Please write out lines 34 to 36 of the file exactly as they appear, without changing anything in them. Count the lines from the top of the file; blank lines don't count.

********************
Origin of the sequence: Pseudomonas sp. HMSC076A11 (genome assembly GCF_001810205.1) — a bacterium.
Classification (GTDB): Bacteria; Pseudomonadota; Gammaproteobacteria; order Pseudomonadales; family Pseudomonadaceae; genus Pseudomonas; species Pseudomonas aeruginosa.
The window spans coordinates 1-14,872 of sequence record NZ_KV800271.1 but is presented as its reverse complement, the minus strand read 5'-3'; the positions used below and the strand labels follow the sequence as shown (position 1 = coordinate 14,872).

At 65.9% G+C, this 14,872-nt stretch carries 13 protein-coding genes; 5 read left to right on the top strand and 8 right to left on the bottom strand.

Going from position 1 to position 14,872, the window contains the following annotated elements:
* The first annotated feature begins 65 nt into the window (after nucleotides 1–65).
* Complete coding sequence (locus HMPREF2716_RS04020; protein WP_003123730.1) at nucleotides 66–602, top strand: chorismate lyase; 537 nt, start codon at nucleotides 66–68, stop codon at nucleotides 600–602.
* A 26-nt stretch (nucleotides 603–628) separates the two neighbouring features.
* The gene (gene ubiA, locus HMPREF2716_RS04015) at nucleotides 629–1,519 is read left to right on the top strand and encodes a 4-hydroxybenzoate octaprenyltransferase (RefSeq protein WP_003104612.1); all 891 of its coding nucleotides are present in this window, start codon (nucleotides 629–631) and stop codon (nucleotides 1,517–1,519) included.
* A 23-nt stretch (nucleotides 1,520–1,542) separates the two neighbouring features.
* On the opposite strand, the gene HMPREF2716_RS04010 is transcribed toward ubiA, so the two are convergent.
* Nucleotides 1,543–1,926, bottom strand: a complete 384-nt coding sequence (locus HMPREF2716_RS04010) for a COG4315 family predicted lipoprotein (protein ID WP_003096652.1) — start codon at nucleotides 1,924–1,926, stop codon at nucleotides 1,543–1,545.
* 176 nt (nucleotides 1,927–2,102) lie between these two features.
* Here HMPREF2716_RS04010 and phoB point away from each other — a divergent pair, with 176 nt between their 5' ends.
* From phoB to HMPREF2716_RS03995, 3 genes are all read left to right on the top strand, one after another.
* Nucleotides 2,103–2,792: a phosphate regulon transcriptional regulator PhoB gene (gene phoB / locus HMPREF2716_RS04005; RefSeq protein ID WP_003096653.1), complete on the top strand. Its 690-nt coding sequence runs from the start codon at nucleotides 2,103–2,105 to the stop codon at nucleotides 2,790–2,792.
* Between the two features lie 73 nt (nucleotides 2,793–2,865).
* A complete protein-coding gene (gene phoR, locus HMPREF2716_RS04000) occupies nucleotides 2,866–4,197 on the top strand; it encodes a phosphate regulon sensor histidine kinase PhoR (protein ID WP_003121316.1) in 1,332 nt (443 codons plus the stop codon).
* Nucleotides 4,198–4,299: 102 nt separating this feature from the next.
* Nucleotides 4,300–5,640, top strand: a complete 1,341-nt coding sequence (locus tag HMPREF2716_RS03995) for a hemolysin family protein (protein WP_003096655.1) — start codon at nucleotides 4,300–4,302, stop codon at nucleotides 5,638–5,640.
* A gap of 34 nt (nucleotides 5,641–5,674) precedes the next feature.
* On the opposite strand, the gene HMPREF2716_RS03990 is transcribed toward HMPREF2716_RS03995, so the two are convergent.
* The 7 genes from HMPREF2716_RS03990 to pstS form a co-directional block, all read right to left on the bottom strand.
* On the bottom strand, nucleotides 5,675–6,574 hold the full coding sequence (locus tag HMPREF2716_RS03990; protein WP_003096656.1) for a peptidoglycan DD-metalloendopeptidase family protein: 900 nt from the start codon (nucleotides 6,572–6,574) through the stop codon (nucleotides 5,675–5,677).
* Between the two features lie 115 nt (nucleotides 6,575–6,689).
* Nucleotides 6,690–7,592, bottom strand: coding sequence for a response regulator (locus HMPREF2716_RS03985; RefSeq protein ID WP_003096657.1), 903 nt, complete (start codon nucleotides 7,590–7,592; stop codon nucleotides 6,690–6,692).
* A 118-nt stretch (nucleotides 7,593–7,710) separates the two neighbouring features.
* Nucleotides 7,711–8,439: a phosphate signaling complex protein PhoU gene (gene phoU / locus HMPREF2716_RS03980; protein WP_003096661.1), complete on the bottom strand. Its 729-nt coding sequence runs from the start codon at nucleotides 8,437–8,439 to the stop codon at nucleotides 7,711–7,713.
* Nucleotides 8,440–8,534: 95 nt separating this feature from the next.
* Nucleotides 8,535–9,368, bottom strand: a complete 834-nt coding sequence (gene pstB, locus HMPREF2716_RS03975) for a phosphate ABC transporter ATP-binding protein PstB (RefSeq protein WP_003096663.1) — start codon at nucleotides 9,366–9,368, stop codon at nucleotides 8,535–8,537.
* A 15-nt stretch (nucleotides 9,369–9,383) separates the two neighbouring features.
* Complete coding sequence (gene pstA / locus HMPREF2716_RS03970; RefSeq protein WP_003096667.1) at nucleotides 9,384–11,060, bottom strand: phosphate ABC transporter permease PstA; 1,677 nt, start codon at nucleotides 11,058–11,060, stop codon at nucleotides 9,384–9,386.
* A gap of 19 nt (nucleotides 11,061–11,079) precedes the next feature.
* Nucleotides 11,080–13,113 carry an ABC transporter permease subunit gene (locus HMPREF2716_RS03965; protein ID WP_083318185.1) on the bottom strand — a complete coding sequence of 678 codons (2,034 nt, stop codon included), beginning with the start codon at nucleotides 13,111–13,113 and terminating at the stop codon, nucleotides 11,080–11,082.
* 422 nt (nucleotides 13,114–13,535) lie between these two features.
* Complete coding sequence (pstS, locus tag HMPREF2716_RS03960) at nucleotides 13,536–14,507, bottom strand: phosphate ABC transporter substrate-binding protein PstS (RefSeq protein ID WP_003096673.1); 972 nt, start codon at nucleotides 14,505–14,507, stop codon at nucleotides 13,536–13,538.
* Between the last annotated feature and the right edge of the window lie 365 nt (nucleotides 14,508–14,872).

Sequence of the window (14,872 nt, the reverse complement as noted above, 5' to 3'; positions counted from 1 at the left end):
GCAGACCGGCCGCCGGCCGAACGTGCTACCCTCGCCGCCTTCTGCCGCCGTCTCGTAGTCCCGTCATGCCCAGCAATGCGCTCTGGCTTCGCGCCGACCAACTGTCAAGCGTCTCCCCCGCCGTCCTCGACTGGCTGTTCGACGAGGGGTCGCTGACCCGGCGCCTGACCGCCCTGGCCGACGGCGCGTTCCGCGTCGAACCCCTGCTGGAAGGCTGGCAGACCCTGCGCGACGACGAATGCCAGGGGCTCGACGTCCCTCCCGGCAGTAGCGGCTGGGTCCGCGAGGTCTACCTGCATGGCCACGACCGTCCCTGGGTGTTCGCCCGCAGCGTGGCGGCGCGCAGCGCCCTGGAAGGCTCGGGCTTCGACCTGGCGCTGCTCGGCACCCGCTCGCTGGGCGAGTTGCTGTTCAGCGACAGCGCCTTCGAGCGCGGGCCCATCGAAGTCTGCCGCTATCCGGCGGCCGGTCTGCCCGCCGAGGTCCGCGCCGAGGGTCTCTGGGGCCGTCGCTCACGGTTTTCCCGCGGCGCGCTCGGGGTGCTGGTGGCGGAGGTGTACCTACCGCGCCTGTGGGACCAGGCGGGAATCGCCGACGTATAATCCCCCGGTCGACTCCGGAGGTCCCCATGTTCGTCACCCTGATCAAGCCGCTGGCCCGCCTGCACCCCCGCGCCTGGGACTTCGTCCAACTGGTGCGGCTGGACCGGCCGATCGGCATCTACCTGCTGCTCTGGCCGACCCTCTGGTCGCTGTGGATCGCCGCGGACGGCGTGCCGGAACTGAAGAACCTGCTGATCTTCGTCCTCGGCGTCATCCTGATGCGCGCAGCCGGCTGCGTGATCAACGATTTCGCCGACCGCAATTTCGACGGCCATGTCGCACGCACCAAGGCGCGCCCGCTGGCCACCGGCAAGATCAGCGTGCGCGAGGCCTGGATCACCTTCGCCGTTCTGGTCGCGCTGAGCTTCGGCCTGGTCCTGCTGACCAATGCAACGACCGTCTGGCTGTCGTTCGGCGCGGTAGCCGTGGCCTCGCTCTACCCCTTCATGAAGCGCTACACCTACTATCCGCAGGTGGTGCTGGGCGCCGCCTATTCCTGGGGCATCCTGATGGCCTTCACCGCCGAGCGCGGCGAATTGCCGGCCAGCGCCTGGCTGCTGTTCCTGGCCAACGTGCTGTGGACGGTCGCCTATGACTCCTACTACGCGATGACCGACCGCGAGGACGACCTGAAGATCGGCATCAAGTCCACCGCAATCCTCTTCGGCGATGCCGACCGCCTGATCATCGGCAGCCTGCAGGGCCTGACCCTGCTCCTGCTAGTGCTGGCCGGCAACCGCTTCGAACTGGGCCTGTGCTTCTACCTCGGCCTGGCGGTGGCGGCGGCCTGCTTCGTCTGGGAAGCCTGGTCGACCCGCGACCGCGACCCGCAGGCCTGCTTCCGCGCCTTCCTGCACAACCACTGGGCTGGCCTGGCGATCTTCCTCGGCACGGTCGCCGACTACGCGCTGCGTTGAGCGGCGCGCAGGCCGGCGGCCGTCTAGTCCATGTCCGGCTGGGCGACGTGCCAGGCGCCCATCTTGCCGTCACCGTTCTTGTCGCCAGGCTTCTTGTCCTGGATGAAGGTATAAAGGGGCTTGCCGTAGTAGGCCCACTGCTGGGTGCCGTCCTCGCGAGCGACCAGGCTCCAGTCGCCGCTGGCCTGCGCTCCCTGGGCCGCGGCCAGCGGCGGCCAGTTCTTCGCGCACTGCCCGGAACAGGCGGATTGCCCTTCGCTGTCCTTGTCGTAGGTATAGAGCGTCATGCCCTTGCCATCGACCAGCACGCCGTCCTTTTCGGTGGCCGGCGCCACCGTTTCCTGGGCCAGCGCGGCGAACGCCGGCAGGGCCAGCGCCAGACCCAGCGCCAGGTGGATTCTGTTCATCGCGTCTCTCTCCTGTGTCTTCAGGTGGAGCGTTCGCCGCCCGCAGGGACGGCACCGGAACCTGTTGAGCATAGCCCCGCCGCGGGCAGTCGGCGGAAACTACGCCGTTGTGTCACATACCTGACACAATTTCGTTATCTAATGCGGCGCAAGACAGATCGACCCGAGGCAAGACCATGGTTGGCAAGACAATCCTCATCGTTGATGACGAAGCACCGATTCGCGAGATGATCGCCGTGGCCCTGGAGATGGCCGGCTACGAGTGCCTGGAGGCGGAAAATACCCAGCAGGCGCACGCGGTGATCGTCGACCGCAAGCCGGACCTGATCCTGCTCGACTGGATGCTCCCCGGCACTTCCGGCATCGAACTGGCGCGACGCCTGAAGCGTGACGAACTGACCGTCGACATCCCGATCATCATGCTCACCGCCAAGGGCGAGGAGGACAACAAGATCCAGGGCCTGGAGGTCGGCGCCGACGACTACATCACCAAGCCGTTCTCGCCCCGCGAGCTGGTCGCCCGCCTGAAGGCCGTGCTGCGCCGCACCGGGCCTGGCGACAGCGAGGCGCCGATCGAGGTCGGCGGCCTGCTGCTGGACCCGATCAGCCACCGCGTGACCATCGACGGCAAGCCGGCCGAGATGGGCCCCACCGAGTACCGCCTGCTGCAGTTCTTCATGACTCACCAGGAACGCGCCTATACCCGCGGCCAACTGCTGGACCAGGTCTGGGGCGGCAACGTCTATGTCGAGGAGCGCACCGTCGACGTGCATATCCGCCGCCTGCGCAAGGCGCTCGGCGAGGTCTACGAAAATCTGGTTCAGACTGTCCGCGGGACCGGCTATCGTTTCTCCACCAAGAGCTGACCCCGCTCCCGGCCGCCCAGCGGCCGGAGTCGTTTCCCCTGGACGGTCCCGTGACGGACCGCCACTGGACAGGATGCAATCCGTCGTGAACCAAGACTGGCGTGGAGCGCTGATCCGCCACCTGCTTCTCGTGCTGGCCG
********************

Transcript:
* Nucleotides 11,080–13,113 carry an ABC transporter permease subunit gene (locus HMPREF2716_RS03965; protein ID WP_083318185.1) on the bottom strand — a complete coding sequence of 678 codons (2,034 nt, stop codon included), beginning with the start codon at nucleotides 13,111–13,113 and terminating at the stop codon, nucleotides 11,080–11,082.
* 422 nt (nucleotides 13,114–13,535) lie between these two features.
* Complete coding sequence (pstS, locus tag HMPREF2716_RS03960) at nucleotides 13,536–14,507, bottom strand: phosphate ABC transporter substrate-binding protein PstS (RefSeq protein ID WP_003096673.1); 972 nt, start codon at nucleotides 14,505–14,507, stop codon at nucleotides 13,536–13,538.